Michael: With this being my job I am always looking for what’s the next idea, what’s the next thing, I’m watching other creators and getting inspired by what they’ve done, but don’t want to go to the same place because I kind of see that as that’s already been done. A lot of the ideas come from my childhood self, one example I had was driving across a bridge here in Vancouver going over this river, it’s very industrial, lot of log booms being pulled by tugboats. I just looked down saw a tugboat and said, “I wonder what it’s like on a tugboat.” Now I don’t want to change my entire career to become a tugboat captain to find out, but I have the ability that I have a YouTube channel, I can kind of leverage. So, I’m able to reach out to a few tugboat companies and sure enough one of them was like yeah, we’d love to have you on board and show you what we do, and you know the same thing driving past the construction site just down Broadway here in Vancouver, a tall construction crane, wonder what it’s like on a construction crane. So, it’s just seeing these things, something will trigger it, sometimes it’s an old memory in elementary school. We were always taught about Churchill Manitoba and the polar bears in northern Canada and that’s one part of Canada I had never seen and once COVID kind of closed down and locked off the borders and we weren’t able to travel internationally. So, what’s something I’ve always wanted to see in Canada that I haven’t been able to do, well polar bears. well great, hey they’ve got a train let’s connect that, now once a YouTube channel becomes your income, you start to look at it from a business perspective what is a more clickable title or thumbnail. There are a lot of things that I want to do personally but I’ve turned down because I just don’t think that it would make a great YouTube video and so one of the things, I’m trying to work on now is still doing the things I wanna do and either integrated into a video or not. Sometimes I just I don’t make a video because it’s tough when you’re so focused on what will be successful or what won’t because inevitably not all of them will be successful and then sometimes that’s disappointing and sometimes the video you just make ’cause it’s fun, sometimes that one takes off just as much. So, I would say general curiosity constantly being curious and wondering how that is done am I able to show it and then I do a little bit of research into titles and whatnot to see what performs well and how can I find a way to do that in a way that I would like to do it.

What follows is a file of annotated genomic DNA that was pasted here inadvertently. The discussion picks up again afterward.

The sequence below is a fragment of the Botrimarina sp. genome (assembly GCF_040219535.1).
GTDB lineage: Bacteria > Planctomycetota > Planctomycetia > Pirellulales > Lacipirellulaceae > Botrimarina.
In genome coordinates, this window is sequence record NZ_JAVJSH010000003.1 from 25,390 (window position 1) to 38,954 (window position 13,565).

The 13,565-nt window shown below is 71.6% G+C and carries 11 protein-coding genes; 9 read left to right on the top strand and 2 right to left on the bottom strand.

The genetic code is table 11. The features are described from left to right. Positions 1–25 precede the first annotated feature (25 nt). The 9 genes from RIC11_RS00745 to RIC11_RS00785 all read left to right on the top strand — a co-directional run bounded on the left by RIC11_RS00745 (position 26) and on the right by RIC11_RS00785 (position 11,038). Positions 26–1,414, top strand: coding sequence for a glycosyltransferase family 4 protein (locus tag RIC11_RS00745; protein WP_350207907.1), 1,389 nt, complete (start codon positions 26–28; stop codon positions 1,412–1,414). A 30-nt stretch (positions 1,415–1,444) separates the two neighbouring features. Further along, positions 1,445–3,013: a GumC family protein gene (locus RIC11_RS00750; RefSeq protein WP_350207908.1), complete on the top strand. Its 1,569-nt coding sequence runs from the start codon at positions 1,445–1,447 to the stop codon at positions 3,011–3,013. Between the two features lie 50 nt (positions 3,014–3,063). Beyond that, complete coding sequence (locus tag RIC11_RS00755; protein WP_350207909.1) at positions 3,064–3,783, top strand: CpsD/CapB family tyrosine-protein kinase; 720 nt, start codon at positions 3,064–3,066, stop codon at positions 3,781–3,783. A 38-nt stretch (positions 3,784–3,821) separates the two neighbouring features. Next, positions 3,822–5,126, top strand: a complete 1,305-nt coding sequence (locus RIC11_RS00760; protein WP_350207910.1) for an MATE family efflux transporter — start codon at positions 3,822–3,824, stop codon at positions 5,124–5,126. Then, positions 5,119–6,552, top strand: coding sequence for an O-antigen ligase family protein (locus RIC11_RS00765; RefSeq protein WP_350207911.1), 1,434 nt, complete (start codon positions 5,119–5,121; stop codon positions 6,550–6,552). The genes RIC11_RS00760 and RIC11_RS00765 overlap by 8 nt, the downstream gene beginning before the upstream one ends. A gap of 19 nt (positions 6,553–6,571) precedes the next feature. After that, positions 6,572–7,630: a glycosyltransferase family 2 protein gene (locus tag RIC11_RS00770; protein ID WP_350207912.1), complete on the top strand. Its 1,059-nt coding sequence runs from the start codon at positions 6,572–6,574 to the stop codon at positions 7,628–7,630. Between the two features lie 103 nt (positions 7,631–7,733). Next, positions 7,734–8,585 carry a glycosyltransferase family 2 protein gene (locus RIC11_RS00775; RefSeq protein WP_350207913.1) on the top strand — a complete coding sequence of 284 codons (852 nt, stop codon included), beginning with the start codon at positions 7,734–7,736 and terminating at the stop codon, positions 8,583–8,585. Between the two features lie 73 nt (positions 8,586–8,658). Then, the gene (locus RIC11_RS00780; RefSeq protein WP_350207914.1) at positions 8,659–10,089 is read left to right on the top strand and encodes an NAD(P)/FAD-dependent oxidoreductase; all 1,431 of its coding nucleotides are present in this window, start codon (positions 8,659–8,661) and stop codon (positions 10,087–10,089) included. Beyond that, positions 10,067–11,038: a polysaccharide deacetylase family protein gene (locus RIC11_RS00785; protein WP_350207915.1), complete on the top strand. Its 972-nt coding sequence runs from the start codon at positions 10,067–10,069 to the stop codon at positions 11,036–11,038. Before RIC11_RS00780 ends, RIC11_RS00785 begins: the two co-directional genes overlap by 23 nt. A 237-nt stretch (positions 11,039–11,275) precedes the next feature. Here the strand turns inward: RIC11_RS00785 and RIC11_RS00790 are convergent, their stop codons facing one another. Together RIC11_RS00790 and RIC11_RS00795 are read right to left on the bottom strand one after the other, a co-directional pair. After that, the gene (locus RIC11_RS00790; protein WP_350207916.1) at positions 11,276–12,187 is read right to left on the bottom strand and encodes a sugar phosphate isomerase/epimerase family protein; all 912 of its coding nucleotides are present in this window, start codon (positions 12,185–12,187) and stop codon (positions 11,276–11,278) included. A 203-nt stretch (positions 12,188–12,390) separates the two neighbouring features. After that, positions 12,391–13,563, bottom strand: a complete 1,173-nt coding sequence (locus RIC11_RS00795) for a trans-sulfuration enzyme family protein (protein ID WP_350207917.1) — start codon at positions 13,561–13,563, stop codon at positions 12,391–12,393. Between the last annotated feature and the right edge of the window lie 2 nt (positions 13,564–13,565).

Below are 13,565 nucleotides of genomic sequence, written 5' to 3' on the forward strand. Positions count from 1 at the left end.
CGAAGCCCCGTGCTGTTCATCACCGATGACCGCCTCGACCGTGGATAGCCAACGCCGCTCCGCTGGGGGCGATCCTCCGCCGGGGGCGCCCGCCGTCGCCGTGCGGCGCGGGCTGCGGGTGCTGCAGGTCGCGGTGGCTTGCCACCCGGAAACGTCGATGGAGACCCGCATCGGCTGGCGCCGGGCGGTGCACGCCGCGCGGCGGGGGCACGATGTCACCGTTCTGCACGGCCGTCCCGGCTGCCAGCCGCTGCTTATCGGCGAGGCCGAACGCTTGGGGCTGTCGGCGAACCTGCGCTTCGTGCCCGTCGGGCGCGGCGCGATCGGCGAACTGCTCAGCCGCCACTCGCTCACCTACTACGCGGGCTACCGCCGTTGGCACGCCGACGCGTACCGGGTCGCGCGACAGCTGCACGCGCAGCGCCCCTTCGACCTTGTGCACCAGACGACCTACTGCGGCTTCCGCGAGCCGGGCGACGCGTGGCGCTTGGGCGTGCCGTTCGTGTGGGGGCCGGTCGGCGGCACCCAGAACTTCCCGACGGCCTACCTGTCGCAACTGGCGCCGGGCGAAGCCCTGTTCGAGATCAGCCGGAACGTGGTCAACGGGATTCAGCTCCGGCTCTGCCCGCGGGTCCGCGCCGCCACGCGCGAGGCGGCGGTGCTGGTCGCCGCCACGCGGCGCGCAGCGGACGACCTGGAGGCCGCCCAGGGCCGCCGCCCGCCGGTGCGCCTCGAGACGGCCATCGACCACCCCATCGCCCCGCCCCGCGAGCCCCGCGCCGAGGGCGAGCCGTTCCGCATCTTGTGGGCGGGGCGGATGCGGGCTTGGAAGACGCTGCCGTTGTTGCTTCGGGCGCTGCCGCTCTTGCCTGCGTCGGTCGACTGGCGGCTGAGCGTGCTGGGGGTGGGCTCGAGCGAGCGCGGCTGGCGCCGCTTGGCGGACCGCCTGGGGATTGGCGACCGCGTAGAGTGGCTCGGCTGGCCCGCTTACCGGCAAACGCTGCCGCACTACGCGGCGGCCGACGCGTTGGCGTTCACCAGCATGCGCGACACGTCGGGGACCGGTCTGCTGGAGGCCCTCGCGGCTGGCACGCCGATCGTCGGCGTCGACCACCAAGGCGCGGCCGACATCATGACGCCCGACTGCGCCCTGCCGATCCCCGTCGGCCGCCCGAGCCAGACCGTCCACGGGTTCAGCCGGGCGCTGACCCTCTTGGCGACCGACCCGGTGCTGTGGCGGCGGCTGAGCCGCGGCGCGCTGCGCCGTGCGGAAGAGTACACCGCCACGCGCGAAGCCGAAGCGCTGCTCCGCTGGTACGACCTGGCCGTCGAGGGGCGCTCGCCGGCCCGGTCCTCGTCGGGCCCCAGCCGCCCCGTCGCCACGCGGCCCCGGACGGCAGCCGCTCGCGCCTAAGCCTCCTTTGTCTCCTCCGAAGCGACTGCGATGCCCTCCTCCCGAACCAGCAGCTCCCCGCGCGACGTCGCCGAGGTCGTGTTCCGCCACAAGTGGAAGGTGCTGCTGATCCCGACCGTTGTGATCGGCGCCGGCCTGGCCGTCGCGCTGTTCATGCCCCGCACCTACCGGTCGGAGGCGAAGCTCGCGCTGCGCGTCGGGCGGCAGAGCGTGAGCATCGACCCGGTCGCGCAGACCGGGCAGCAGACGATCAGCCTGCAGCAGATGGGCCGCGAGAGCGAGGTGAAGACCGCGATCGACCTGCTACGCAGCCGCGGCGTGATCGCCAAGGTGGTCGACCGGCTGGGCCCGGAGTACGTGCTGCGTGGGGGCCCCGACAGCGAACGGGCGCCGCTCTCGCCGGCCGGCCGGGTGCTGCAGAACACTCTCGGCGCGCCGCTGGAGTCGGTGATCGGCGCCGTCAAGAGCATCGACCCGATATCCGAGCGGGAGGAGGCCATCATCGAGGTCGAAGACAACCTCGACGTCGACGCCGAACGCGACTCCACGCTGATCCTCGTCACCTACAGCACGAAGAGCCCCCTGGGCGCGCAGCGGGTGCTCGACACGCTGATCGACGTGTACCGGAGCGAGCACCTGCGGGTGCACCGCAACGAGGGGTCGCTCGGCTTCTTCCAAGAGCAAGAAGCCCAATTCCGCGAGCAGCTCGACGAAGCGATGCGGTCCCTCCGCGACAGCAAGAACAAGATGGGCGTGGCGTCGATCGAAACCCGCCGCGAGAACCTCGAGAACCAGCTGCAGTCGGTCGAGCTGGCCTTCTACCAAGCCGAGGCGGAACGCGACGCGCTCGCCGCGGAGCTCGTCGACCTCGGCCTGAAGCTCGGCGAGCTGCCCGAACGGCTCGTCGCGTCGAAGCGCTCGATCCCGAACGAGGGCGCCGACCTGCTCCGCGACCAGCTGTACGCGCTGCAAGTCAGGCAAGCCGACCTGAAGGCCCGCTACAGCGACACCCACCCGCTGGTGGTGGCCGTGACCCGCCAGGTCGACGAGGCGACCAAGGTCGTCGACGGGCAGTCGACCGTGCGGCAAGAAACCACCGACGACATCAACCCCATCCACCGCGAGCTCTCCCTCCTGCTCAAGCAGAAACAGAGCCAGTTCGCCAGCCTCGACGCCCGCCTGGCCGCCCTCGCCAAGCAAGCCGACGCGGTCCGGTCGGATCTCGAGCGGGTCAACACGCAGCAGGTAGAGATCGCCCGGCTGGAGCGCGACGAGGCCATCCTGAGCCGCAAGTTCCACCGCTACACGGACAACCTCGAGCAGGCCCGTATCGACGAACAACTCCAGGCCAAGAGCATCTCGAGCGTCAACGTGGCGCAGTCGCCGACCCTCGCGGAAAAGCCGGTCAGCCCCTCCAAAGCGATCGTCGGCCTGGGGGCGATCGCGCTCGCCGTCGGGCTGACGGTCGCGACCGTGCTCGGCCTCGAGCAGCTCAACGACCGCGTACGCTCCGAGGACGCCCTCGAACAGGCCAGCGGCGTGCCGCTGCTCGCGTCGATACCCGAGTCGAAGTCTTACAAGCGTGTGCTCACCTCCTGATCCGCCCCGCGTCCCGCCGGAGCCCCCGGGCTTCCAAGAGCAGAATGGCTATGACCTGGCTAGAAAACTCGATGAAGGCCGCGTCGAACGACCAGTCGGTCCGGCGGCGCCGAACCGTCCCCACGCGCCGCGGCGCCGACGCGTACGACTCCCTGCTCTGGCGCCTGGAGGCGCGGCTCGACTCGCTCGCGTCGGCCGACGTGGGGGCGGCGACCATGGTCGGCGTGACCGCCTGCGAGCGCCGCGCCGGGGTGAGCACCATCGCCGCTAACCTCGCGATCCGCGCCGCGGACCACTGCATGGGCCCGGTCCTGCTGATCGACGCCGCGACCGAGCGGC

Sean: That’s a good strategy especially reaching out using your own brand as a way to get yourself into different positions.